Demonic Possession And Physchology

I agree. Some biblical examples were quite extreme, including superpowers. Some seem to be cases where there is a medical explanation.

I have sometimes wondered how easy it would be to identify a demon-possessed person today?

I have not seen a single case that would resemble the extreme cases in the Bible. Once I saw a strange case but even that was probably just some rare mental reaction to the presence of praying Christians (the person was a non-Christian), No superpowers etc. but the life of the person changed totally when the Christians prayed for her while the person was in that strange state. Probably someone of the Christians also commanded in the name of Jesus (it happened many years ago so I don’t remember the words that were used). She became a believer, told to her non-Christian relatives about Jesus and invited them to see how she was baptized; in that culture leaving the other gods(idols) and being baptized is the critical step that may lead to persecution.

Yeah, there is “demon possession” alright but the demons have flesh and blood and bones, names and addresses and phone numbers!
I have had occasion to speak with a few people on the net, who suffer psychotic episodes, and both were abused as children. One of them was sexually assaulted and the other one was thrown out onto the streets by an older brother, at the tender age of around 11 or 12 years old to fend for herself after both her parents had died. Both of them have been diagnosed as bipolar 1.

What it appears happens in these people, from what they have said, is the following. People in their lives, people they know and know well but who are inhumane are able to exploit past circumstances. Possibly they may have been involved in the past or have gained knowledge of what the victim had been through.

At times where there may be difficult or adverse circumstances in their lives, these related, inhumane people take advantage of the situation. They move to crush them underhandedly and hence over-ride their authority for a time. During the episode they may be presented with various ideas that may be seriously distressing or cause them to have hallucinations or become paranoid.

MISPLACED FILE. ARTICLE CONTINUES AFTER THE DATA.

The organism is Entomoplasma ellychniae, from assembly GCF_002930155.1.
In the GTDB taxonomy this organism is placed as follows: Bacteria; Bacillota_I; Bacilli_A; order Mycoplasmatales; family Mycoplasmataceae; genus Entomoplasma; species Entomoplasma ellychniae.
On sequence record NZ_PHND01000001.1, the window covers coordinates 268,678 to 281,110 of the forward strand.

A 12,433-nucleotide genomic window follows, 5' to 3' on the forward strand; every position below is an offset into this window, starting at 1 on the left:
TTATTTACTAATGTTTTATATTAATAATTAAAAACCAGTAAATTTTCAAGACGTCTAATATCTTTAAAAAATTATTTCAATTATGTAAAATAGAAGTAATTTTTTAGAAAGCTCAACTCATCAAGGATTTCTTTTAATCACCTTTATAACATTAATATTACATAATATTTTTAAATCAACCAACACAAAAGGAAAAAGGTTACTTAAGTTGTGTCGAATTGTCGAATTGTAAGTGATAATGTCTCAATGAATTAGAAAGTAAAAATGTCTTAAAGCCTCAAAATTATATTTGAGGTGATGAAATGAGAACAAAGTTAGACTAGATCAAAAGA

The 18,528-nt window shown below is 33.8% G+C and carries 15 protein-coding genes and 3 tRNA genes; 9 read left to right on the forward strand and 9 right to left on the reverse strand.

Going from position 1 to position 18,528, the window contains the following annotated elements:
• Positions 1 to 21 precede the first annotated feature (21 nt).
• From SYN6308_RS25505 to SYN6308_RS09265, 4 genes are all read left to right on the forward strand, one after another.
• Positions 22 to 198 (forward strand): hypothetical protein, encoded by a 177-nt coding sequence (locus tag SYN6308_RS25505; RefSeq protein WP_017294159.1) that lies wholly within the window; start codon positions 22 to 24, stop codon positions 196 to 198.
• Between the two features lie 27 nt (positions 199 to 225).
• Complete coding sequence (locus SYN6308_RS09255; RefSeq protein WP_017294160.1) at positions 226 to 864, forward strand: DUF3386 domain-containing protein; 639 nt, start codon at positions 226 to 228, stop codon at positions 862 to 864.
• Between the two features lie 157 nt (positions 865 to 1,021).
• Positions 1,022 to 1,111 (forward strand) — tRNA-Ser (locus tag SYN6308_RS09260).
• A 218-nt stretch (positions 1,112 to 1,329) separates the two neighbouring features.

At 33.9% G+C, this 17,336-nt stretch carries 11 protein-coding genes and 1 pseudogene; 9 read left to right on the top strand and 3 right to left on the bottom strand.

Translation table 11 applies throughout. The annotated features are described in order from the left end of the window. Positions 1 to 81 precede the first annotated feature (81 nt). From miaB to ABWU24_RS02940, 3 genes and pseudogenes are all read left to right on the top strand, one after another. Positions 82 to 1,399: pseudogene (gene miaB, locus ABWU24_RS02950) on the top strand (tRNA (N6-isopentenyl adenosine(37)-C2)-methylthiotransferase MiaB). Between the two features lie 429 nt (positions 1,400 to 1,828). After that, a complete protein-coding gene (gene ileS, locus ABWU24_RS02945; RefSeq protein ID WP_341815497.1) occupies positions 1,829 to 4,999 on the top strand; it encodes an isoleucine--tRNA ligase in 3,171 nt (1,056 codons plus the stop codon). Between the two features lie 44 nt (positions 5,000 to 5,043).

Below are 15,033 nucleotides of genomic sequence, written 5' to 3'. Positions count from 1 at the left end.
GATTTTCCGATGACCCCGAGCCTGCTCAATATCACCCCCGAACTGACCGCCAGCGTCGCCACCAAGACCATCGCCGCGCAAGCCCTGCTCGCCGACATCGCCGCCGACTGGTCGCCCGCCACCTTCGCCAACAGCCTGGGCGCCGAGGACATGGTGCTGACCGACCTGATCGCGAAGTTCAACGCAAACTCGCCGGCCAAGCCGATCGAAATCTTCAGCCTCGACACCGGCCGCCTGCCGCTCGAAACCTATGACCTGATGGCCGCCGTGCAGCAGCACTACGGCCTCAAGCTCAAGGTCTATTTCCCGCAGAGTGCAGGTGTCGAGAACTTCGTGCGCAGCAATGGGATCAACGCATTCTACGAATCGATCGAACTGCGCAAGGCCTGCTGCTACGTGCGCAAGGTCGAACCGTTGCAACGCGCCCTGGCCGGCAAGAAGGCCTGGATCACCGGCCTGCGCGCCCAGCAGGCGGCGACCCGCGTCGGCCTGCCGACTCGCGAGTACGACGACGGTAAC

Mitchell…I was wondering if Scott Peck’s name would come up here. I did read People of the Lie a long time ago, and yes it had some chilling moments.

As for the original question (essentially) made by Peter (above) — I think he will find that this site has people holding a variety of views on how their faith or the biblical text fits into the assertions of various branches of science… combining spiritual truths with human observation and/or discoveries.

It is possible that science describes, in its own vocabulary, some of the sorts of things that the Bible discusses, using other terms. That is: a real evil personality (unseen by us) who troubles/influences humanity — and sometimes indwells someone. That may be the case in some instances, but not in others.

We are allowed to explore these different phenomena and their relationship (or not) to some biblical concepts. .God gave us that freedom.

One might equally assert that disbelief in the existence of demons is a result of other beliefs, not based on science. It’s not a question that science does much to answer, one way or the other.

The talk was ca. 25 years ago, more a presentation of his experiences than a systematic explanation of his views. He did not regard the demonic as a general explanation for psychological issues, even those with aspects relating to spirituality. Rather, as best I can extrapolate from what I recall of the talk, he would see the demonic as a possible explanation to consider when the standard psychological approaches did not work.

As an added complication, “psychology” includes both more clinically or experimentally supported aspects as well as quite unscientific claims (such as much popular Freudianism) or even outright quackery. Humans are quite complex and extremely susceptible to placebo effects; it’s understandable that psychology often has difficulty getting clear results. It can be difficult to define a condition, much less to get clear clinical assessment of the results of a treatment. A lot of those headlines about “science is not replicable” prove to refer to psychological studies. Psychology can be quite useful, and no doubt a lot of psychologists deplore the nonsense of pop psychology. But there is appreciable risk of biases swaying or driving psychological claims – people tend to have prior beliefs about topics related to mental health and social behavior, more so than about, say, my field of mollusk evolution. The difficulty of deciding “should _____ be considered a psychological problem to be cured, or a part of the normal spectrum” illustrates one challenge. Science doesn’t tell us that; it can only say the frequency of a phenomenon and whether it is correlated with anything that is agreed to be a problem.

“Let your conversation be always full of grace, seasoned with salt, so that you may know how to answer everyone.” -Colossians 4:6

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